Defenders of the cross saw all these options as unacceptable and were determined to find a way to leave the cross intact in its present location. A cross has been on the site since 1913. Architect Donald Campbell designed the present Latin cross in recessed concrete with a twelve-foot arm spread in 1954. In 1998, after the sale by the city of the cross and the land it stands on to the nonprofit Mount Soledad Memorial Association, the cross was transformed into being the centerpiece of a newly erected Korean Memorial.
Original Dedication Ceremony on April 18, 1954
Besides all of its controversy, the cross and its site provides a rich part of San Diego history. Having been first used as a Memorial Park in 1914, it went onto be used by the Lindbergh’s for glider flights in the 1920s. It was part of the military’s early-warning defense system in WWII. The 29-foot cross was dedicated on April 29, 1954 to honor Korean War veterans; and has been long used by planes and ships for navigation. It was transferred to the federal government on August 14, 2006 as the National Veterans Memorial.
Mount Soledad also holds the last home lived in by Dr. Seuss. His widow, Audrey Geisel, still resides atop Mount Soledad in a lavish home that includes “The Cat in the Hat” and an observation tower that is referred to as the “Seuss House” by the locals.
There is also an urban legend that in the 1930s, a group of little people who earned money in Hollywood by appearing in movies such as The Wizard of Oz, came to San Diego where they built miniature houses on Mount Soledad. The legend gained support due to the fact that several houses were built on steep slopes overlooking the Pacific and, as you drove or walked by, it was easy to believe, due to optical illusions, created as you looked down at the houses from the road that the doors and other features were smaller than normal. If you actually walked up to the houses, it was easy to see that they were normal sized. Most of the supposed, “Munchkin Houses” have been remodeled and the effect is no longer present. “We’re off to see the Wizard, the Wonderful Wizard of Oz…”
Current status of the cross: At the beginning of our new year, 2011, a federal appeals court ruled that a veterans’ memorial featuring the 43-foot cross on Mount Soledad is unconstitutional. “The use of such is distinctively Christian symbol to honor all veterans sends a strong message of endorsement and exclusion,” wrote Judge M. Margaret McKeown for the 9th U.S. Circuit Court of Appeals. “It suggests that the government is so connected to a particular religion.” The decision that the La Jolla, California memorial violates the Establishment Clause reverses a lower court ruling does not determine what will happen to the cross. “This does not mean that the memorial could not be modified to pass constitutional muster, nor does it mean that no cross can be part of this,” McKeown concluded. This case has wound through the courts for two decades. Its future is still beknownst.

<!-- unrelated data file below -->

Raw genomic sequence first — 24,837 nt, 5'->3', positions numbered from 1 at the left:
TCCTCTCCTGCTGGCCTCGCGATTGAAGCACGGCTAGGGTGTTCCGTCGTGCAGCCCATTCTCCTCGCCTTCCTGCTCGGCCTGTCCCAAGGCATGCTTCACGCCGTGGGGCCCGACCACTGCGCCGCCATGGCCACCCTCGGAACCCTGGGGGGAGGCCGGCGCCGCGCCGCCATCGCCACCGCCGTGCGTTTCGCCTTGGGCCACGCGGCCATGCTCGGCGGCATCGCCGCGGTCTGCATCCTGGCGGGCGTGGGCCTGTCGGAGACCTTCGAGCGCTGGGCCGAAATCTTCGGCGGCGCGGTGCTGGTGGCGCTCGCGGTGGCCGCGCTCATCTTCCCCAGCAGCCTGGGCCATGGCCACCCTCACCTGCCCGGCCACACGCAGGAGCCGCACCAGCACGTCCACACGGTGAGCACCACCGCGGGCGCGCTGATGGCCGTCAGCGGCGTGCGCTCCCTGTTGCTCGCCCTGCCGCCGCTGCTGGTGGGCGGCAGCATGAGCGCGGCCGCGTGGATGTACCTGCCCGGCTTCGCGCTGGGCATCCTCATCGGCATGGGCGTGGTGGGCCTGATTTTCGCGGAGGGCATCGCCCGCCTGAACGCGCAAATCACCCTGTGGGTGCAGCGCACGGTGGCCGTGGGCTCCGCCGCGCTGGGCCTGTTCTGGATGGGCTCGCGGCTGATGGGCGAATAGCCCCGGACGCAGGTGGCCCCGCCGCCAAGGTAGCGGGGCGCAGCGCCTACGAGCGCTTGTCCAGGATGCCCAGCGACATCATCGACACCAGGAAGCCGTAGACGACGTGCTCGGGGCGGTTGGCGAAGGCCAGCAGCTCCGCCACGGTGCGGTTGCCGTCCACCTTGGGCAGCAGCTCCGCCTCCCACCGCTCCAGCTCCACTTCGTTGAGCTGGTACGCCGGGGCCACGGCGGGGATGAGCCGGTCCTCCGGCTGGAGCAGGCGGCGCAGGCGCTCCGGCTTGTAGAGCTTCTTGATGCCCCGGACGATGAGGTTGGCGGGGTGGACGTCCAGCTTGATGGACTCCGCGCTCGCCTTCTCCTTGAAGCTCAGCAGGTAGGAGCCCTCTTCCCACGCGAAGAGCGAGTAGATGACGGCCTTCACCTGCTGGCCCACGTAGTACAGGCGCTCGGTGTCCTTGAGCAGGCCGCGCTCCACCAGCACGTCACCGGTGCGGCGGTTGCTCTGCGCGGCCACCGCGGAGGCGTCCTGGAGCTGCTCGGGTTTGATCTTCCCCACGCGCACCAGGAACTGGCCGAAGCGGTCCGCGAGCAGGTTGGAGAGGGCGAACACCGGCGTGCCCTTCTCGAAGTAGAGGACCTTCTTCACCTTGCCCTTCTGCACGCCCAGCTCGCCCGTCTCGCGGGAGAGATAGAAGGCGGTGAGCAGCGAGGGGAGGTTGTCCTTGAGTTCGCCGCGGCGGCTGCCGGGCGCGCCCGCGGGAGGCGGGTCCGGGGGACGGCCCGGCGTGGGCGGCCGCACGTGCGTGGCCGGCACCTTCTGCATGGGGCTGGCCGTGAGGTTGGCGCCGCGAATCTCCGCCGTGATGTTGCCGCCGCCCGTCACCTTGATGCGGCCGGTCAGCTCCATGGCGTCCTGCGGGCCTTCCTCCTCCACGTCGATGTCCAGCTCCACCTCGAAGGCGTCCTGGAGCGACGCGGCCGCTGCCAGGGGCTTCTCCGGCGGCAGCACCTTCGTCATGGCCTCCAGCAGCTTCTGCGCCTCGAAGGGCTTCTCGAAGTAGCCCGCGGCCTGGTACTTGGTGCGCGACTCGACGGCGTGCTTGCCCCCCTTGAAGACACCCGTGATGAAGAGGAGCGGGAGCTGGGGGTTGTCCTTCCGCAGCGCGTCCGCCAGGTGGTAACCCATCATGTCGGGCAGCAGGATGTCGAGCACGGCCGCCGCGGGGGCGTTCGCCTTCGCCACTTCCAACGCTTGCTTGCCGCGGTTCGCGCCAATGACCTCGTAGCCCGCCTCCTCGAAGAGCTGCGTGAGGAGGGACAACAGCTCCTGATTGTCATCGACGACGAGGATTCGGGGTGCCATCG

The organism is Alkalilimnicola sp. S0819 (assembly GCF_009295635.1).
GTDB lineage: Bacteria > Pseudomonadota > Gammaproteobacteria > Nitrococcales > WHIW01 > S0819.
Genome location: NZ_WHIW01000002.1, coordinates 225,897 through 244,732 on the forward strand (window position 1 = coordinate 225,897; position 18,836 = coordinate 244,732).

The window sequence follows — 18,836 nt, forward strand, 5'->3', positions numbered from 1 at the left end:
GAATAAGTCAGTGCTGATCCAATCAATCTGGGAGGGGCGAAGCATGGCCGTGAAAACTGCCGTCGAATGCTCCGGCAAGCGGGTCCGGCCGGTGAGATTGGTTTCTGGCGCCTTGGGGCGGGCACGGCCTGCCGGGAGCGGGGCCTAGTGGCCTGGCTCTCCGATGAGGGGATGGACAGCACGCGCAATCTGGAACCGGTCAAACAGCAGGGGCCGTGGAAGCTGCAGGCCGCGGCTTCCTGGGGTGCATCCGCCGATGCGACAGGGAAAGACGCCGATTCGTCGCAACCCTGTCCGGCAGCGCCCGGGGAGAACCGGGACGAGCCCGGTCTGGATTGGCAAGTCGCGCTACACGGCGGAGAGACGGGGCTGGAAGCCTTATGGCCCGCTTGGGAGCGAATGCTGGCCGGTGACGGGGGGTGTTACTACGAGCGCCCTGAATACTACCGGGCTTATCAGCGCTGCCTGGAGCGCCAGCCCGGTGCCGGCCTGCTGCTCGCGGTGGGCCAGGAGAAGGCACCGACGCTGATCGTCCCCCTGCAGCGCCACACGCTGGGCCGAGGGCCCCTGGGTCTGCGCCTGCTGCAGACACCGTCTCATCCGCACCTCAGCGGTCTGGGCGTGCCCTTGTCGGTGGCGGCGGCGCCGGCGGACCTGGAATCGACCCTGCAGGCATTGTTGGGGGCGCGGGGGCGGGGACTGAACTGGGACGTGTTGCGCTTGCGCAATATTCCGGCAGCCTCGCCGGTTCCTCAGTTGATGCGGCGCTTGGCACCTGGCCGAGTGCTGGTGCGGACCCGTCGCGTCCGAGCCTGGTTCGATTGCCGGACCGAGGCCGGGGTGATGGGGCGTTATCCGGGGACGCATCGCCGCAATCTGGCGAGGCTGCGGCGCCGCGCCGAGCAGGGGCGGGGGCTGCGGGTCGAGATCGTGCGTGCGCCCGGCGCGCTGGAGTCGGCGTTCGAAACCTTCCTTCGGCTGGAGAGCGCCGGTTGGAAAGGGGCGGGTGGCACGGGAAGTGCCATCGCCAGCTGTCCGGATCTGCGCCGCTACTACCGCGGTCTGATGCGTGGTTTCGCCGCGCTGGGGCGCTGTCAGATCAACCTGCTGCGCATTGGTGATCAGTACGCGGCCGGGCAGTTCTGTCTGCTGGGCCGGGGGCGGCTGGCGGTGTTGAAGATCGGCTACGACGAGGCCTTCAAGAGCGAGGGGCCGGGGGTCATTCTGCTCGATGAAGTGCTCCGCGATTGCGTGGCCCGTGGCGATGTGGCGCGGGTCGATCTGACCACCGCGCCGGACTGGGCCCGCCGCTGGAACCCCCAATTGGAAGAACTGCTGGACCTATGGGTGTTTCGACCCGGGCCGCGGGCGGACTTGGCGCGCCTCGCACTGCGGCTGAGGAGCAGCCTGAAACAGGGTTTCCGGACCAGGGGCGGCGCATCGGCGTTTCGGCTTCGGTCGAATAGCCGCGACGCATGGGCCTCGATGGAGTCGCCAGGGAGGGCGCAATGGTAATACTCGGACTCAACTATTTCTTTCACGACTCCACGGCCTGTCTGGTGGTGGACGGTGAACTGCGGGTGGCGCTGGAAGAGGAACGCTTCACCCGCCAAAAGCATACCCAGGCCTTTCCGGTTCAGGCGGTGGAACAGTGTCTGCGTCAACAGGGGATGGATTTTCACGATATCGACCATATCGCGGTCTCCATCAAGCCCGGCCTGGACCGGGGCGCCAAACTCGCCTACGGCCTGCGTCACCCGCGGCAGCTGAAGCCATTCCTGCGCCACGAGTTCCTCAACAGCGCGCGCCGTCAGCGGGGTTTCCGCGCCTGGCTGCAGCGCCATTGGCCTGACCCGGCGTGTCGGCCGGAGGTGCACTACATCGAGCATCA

The Memorial Today
The memorial and cross are presided over by the Mt. Soledad Memorial Association, a nonprofit California 501(c)3 corporation, who purchased the land in 1992. Their mission statement is: To enhance and preserve the Mt. Soledad Veterans Memorial honoring veterans who have served our country and to educate the general public about service to our country and the sacrifice that veterans make to preserve the freedoms we enjoy as Americans. In August 2006, the Memorial was officially transferred to the Department of Defense and is now managed and operated by Commander, Navy Region Southwest located in San Diego, California.
The walls that have been constructed ultimately hold 3,200 black granite plaques which can be purchased by donors and engraved with the names and photos of war veterans. Currently, more than 2,700 are in place. Each plaque tells the story of a veteran’s military service or that of a group’s military service. It includes members of all military services: the U.S. Army, Navy, Marine Corps., Air Force, Coast Guard, and also the Merchant Marines who served during World War II. A large American flag flies over the Memorial. The brick pavers honor veterans and supporters as well. The Mt. Soledad Veterans Memorial is open to the public and docents are available as well as volunteer opportunities exist.